Having fun with Android

For the past few days, I have been playing with an HTC Nexus One running 2.2.1 of the Android OS (or Froyo).  It’s quite polished, extremely fluid and really fast.  Its also far from perfect, but very close.

After so much time with the iPhone, Nokia and Blackberry Android is a really refreshing change. Like most things it takes a bit of getting used to but it’s far from hard and quite consumer friendly.

The multitasking is awesome and as far as I can tell is actually multitasking unlike iOS. Pages load in the background, apps download in queue and its very smooth.

The thing I like the most is how contextual things are … and his how well considered this is with regard to the multitasking.   You first get a glimpse of how this works with the slick notifications system. As you respond to incoming messages you simply slide back to where you were. In maps, you can go between shopping, latitude, buzz and navigation in rapid succession. A simple back tap can go back to the prior app or screen within an app. These sheets are similar to how the blackberry manages things from the inbox but Android does it everywhere. 

My main issues are the lack of system memory and battery life. I’m very interested in what 2.3 (Gingerbread) can bring and really want to try an even higher resolution screen.

9 comments for “Having fun with Android

  1. varun
    11/8/2010 at 2:06 am

    I’m surprised that you found the touch screen acceptable. My main problem with the N1 has been the touchscreen’s poor performance – either hypersensitive, or completely unresponsive – and it’s odd placement relative to the capacitive buttons, which make it too easy to trigger the button instead of typing, say, a space.

    The other major change that confused me when I moved was the whole white text on dark background. Coming from the relatively bright dark text on light background on the iPhone and BB, this was something of a shock. Took me way back to my S60 days.

  2. 11/8/2010 at 2:08 am

    I’ve hit the home button countless times, but have figured out that the buttons seem to want a “from above” angle vs the iPhone’s direct.

    like all all keyboards you have to really use it … I wrote this post on it without any issue.

  3. 11/8/2010 at 2:18 am

    Interestingly, both of your complaints (system memory and battery life) are hardware issues specific to your device, not the platform (though pretty much every Android device I’ve seen has crappy battery life, lol).

  4. 11/8/2010 at 2:19 am

    the camera could be better, but I’m not looking to replace my iPhone. I’m looking to kill the BB and this easily does it. Though there are so many new android devices popping up, I’ll have to wait to see which one to buy. This one is just a loaner.

  5. Jonathan
    11/8/2010 at 2:25 am

    Incredible that the Nexus One has impressed you so much since it was release almost an entire year ago. I think that really speaks volumes about the device and vanilla Android overall. With my Nexus One in my pocket, your thoughts only help me reassure myself that I’m not crazy for wanting to keep it even now; it really is that exceptional!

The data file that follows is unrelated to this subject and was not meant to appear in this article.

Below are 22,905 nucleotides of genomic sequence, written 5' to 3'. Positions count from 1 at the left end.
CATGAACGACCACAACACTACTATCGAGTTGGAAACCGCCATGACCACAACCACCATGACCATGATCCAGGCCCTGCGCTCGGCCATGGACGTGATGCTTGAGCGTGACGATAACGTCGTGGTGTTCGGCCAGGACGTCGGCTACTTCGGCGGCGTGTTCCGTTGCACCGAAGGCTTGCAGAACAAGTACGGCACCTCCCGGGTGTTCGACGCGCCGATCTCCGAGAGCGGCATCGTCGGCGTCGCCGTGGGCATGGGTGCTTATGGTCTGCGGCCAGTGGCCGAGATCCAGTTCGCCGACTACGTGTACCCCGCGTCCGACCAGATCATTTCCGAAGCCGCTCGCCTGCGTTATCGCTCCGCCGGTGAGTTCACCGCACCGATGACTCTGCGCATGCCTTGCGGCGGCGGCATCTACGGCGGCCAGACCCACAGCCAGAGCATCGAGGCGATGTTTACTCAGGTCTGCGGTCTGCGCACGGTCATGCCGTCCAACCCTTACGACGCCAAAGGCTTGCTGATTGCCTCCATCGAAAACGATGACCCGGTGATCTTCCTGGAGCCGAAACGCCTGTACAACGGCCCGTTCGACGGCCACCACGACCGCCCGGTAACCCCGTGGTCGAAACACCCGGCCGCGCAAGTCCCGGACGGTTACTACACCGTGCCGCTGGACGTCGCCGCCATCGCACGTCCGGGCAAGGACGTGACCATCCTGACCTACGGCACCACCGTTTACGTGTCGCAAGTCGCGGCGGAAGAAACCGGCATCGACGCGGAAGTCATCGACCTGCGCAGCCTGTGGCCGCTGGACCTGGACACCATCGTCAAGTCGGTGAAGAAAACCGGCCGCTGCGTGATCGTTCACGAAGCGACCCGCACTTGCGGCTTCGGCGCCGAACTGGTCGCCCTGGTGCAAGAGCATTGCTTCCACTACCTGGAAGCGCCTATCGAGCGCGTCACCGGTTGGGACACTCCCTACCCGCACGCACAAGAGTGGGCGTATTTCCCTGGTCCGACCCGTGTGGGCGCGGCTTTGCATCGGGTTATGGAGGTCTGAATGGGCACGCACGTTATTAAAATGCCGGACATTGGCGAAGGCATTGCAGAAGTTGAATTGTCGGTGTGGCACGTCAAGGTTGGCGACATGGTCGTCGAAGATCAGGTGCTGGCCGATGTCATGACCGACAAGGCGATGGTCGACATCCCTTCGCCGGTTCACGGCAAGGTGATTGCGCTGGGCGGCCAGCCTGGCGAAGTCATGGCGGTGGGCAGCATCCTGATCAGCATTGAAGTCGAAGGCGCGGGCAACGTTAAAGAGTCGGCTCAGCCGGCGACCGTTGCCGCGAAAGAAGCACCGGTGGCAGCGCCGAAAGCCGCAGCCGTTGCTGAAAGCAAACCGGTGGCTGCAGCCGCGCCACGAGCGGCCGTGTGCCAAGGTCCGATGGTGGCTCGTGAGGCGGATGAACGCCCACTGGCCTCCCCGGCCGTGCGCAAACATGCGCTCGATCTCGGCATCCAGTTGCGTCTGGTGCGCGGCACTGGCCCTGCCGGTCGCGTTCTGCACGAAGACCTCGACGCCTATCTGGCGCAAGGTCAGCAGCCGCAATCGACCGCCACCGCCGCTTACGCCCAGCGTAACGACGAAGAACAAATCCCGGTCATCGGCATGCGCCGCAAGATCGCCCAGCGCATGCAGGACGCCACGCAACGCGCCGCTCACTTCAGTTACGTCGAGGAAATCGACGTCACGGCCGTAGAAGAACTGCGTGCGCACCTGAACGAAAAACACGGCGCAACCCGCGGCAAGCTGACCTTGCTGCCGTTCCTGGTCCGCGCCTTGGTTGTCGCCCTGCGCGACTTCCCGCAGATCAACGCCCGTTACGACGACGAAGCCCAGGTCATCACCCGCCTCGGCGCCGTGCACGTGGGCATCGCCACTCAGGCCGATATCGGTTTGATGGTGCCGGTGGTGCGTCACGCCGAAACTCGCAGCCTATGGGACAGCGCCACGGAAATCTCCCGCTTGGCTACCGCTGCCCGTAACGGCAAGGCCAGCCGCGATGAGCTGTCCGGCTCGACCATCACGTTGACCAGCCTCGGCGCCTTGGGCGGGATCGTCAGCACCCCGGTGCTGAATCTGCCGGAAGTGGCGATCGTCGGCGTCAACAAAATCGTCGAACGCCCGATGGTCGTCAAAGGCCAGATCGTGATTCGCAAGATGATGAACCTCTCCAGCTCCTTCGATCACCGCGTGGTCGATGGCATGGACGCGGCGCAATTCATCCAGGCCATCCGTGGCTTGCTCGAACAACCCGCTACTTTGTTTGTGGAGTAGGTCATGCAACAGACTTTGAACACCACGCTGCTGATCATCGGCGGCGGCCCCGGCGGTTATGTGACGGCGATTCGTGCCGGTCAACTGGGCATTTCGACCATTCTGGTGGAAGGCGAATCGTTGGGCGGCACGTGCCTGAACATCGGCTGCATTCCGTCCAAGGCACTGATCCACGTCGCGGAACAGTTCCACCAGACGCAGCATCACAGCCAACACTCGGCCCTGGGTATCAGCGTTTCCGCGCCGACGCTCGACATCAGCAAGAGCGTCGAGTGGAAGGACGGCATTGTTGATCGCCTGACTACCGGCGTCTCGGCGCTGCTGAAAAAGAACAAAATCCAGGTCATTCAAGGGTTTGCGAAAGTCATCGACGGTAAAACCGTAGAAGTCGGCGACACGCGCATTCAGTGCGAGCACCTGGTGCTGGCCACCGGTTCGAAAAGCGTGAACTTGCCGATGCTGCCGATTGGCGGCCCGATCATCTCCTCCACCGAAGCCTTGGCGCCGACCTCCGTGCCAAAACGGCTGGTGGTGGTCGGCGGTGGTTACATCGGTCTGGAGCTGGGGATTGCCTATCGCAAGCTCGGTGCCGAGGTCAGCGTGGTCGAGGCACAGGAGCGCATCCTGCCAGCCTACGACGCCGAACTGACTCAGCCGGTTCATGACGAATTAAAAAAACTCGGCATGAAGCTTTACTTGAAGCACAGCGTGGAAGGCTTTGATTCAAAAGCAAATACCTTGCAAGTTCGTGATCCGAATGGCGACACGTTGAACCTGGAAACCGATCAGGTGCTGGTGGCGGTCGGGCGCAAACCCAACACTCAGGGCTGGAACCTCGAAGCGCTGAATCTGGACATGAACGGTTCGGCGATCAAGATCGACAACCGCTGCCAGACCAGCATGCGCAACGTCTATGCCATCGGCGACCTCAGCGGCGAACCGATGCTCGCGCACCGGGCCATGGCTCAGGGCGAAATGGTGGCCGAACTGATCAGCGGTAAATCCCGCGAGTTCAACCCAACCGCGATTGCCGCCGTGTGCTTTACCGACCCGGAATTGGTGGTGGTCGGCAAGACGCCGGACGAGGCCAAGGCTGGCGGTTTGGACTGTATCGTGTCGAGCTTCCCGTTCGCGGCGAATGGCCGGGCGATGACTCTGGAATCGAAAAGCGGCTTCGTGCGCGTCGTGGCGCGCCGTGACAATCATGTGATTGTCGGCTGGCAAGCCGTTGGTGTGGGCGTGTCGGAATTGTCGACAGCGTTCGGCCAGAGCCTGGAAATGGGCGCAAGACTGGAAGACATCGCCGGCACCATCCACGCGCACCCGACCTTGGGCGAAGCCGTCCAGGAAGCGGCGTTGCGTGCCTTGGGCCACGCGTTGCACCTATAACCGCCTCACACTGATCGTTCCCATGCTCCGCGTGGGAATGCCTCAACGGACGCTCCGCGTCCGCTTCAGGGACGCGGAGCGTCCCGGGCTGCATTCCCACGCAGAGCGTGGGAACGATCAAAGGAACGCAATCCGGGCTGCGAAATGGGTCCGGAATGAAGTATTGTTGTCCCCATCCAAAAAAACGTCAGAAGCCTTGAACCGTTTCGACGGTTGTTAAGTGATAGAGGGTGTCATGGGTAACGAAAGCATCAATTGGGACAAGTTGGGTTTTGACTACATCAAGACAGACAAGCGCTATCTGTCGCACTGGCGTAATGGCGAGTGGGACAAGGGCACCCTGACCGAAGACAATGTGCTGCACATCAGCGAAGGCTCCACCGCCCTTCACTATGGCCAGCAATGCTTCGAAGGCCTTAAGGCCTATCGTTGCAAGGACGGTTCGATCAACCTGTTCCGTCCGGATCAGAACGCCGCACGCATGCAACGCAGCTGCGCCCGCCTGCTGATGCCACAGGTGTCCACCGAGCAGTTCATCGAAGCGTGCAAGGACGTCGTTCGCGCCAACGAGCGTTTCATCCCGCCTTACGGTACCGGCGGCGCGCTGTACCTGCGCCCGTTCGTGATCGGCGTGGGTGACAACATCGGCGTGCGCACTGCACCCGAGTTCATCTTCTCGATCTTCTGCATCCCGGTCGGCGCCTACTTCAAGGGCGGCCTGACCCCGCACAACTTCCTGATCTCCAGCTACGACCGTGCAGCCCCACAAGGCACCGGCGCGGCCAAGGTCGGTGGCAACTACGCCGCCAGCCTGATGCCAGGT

6. 11/8/2010 at 2:28 am

    I was surprised as well. Saw my co-worked zooming through screens and the integrated contacts (links to call, txt, last.fm facebook, twitter) and knew I wanted to check it. If the damn memory full messages were gone, I’d be very happy. I’m already used to recharging as I go through the day.

  7. Jonathan
    11/8/2010 at 4:04 am

    Then you should be glad to know that what Ricky said is very true. Most newer Android devices aren’t plagued with low memory errors because they have a significantly larger partition for internal storage. Aside from that, if you get ambitious enough, you can root the Nexus One and configure a more aggressive way to move apps to the SD card, regardless of whether or not the developer has written them to do so. As a fan of custom ROM’s that are nearly stock (for the better battery life), I had to utilize the same fix myself.

    Looking forward to more of your thoughts as you get more comfortable using Android.

  8. Jonathan
    11/8/2010 at 4:04 am

    Then you should be glad to know that what Ricky said is very true. Most newer Android devices aren’t plagued with low memory errors because they have a significantly larger partition for internal storage. Aside from that, if you get ambitious enough, you can root the Nexus One and configure a more aggressive way to move apps to the SD card, regardless of whether or not the developer has written them to do so. As a fan of custom ROM’s that are nearly stock (for the better battery life), I had to utilize the same fix myself.

    Looking forward to more of your thoughts as you get more comfortable using Android.

  9. 11/16/2010 at 5:03 pm

    My G2 has 1.23GB (yes, GB) free after I installed all my apps on the stock ROM. More than enough. 🙂

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